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No matter what the reason, living overseas can present an array of fresh and exciting opportunities for any individual. But it’s important to realize that international relocation can have a life-altering impact on an entire family, especially when moving with children.
“Any time a family moves — whether it’s two blocks away or two time zones away — there are going to be a lot of factors that influence how children respond,” says Dr. Tom Olkowski, a Denver-based clinical psychologist and co-author of Moving with Children: A Parent’s Guide to Moving with Children.
With so many variables in play, parents moving with children must have a carefully constructed plan in place to ensure that children make a smooth transition into their new home abroad.
— Dr. Susan Bartell, a parenting psychologist and author of The Top 50 Questions Kids Ask series
First and foremost, parents must decide when and how they will tell their children about the move, says Dr. Susan Bartell, a New York-based parenting psychologist and author of The Top 50 Questions Kids Ask series. “The older the child is, the further in advance you should tell them,” Bartell says. She maintains that older children — ages 10 and older — need between three and six months before the move to process the news and mull over emotional concerns. Younger children — between three and nine years old — require less immediate preparation, so parents should hold out until about two months in advance.
During this conversation, it’s crucial for parents to convey that the move is going to happen. “You have to tell your children in a positive, straightforward way,” Bartell says. “But avoid sugarcoating the details. Explain that it’s a definite decision and you’re doing it together, as a family.”
Prior to the move, parents should give their children as much information as possible about the host country. “If parents can help kids fill in the blanks with information about an unknown, the less scary that unknown becomes for them,” Bartell says. For example, parents can request pictures from their realtor, and actually show their children their international home, neighborhood and [[9SyArMU1E0qCMbCMm1w5oA:school]]. Kids will feel more comfortable and secure if they can visualize what their new room or backyard will look like, Bartell says.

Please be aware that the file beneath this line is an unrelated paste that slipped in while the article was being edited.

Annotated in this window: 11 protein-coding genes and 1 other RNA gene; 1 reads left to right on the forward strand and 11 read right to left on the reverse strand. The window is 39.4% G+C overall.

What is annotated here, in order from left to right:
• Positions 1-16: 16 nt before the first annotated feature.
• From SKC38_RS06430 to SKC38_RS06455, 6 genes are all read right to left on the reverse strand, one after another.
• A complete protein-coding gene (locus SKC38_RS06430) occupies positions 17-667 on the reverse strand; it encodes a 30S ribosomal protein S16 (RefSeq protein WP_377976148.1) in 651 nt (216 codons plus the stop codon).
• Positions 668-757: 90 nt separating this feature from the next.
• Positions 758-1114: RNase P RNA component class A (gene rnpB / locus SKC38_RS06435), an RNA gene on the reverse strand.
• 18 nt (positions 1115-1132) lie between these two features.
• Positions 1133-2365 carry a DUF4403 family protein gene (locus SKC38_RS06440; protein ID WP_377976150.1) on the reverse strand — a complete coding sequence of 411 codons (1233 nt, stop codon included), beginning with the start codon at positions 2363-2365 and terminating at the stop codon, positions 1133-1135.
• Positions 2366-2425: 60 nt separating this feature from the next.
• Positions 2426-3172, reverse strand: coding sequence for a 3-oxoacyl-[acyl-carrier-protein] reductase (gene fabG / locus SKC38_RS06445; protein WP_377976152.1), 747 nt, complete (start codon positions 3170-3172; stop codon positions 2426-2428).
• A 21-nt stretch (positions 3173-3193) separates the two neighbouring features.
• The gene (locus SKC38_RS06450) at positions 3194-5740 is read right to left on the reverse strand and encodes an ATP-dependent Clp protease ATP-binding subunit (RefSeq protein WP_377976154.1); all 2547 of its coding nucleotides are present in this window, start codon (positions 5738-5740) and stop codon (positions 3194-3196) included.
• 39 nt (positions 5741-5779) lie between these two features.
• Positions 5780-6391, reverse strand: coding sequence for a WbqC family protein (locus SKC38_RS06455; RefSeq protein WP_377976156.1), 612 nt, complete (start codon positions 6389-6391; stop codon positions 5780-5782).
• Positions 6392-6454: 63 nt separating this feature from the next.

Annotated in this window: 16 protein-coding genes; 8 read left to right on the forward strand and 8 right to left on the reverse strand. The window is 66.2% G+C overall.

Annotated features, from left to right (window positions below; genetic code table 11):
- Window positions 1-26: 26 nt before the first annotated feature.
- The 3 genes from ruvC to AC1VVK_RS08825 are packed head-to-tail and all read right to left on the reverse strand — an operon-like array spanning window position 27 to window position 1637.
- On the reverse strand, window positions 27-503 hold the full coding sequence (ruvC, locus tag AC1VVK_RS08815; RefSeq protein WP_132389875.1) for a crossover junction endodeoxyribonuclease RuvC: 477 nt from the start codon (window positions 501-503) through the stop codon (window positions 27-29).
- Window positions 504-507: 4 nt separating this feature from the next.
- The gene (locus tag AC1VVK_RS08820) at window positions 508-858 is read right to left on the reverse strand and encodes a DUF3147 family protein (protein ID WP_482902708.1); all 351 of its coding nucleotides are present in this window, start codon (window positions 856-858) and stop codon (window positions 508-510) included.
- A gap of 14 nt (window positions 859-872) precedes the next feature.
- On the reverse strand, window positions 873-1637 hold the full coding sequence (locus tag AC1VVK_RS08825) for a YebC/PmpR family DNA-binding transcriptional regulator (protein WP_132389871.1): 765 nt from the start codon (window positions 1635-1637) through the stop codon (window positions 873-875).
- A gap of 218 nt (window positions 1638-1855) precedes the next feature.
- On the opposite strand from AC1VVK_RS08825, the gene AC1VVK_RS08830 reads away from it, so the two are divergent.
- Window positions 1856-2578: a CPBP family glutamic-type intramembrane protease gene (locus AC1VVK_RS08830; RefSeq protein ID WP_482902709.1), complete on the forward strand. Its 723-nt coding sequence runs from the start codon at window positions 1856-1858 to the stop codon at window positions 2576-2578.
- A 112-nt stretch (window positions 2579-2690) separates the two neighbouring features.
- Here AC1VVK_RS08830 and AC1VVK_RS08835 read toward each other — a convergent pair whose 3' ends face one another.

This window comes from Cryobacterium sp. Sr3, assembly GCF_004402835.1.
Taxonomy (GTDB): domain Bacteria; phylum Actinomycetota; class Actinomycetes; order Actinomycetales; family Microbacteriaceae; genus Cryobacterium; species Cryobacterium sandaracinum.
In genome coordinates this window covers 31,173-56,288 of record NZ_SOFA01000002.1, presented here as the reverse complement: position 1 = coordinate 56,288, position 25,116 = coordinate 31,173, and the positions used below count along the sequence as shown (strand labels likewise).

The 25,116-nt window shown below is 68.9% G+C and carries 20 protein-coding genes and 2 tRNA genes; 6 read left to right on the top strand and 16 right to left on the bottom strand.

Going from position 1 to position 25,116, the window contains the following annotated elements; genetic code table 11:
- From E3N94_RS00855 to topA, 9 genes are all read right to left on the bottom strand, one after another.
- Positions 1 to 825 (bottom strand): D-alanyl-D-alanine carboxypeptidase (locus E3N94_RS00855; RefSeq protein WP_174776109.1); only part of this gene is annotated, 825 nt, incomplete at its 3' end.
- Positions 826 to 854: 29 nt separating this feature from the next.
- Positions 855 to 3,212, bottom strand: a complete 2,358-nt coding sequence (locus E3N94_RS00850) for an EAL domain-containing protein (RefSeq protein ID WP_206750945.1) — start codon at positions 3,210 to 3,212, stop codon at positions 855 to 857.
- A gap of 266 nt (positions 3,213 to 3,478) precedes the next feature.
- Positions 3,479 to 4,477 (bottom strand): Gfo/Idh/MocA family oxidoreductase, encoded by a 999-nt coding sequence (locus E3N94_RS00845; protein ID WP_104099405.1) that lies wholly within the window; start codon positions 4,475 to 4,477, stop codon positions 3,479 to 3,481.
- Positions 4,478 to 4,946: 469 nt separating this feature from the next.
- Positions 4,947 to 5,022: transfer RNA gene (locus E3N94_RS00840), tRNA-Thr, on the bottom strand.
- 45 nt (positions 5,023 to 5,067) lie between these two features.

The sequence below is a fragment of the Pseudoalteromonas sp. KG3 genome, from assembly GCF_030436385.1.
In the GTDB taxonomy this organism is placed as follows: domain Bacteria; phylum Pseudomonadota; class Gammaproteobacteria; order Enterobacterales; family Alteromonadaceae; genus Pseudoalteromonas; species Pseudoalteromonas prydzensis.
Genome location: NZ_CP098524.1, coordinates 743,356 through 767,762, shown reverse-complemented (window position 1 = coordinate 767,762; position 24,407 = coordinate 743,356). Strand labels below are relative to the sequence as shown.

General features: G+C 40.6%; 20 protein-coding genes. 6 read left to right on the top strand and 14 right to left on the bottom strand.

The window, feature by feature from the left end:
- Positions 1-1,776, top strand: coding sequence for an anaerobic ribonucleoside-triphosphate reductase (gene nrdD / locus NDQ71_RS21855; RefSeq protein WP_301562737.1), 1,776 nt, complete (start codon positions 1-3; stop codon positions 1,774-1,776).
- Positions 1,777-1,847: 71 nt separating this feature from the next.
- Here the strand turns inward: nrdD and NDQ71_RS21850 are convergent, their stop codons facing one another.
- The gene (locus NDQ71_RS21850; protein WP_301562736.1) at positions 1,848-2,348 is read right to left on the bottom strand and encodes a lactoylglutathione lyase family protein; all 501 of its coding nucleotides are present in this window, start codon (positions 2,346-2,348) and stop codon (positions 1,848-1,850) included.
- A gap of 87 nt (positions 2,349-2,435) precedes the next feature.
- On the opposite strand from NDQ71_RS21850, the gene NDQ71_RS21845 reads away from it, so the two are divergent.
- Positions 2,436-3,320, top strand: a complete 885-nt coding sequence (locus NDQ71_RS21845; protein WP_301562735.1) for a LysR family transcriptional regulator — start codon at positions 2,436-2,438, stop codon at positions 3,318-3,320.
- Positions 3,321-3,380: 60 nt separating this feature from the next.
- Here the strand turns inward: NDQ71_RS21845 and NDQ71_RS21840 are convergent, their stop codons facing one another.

When explaining the cultural differences of the new country, Olkowski suggests that parents refer to resources such as the foreign language department at their local community college or university, as they regularly send students to study abroad and have a host of useful information about acclimating to living overseas.
Before moving to your home abroad, try incorporating the entire family into the preparation process. “Consider inviting younger children to cross off days on the calendar until the moving date arrives, or play games where the family can practice learning the country’s cultural idioms and language,” Olkowski says.
In addition to getting used to the cultural differences of another country, he also suggests parents help older children practice using the country’s currency by getting money from the local foreign exchange service and using it to dole out their weekly allowance. “That way, you’re still relaying valuable information, and the whole family is starting to feel more comfortable about it,” he says.
Families can also use free online resources such as a foreign exchange currency converter to help older children grasp the idea of exchange rates and the difference in their buying power abroad.
After the move has taken place, parents should try to get their children engaged in the community right out of the gate. “Try to enroll them in extracurricular activities right away,” says Dr. Doug Haymaker, a clinical psychologist based in Bridgewater, N.J. “The kids who do the best with moving are the ones who immediately get involved.”
For instance, if a child was involved in sports teams in the home country, enroll him or her in similar activities while they study abroad. “Kids identify with familiarity, so it’s important to maintain that,” he says. “It will also help them find a social network they’re comfortable with.”
Above all, Haymaker recommends parents pay attention to their child’s behavior for signs that they are not adjusting. “Simply taking the time to ask, ‘How’s everything going?’ will give a child the opportunity to reflect a bit more if they’re feeling irritable or worried,” he says.
By encouraging children to share their feelings and validating their questions, parents can help ease the emotional transition. “When kids realize what they’re feeling is normal, it gives them permission to feel that way,” Haymaker says. “And if you give them the opportunity to vocalize that, it will make life better for everybody.”
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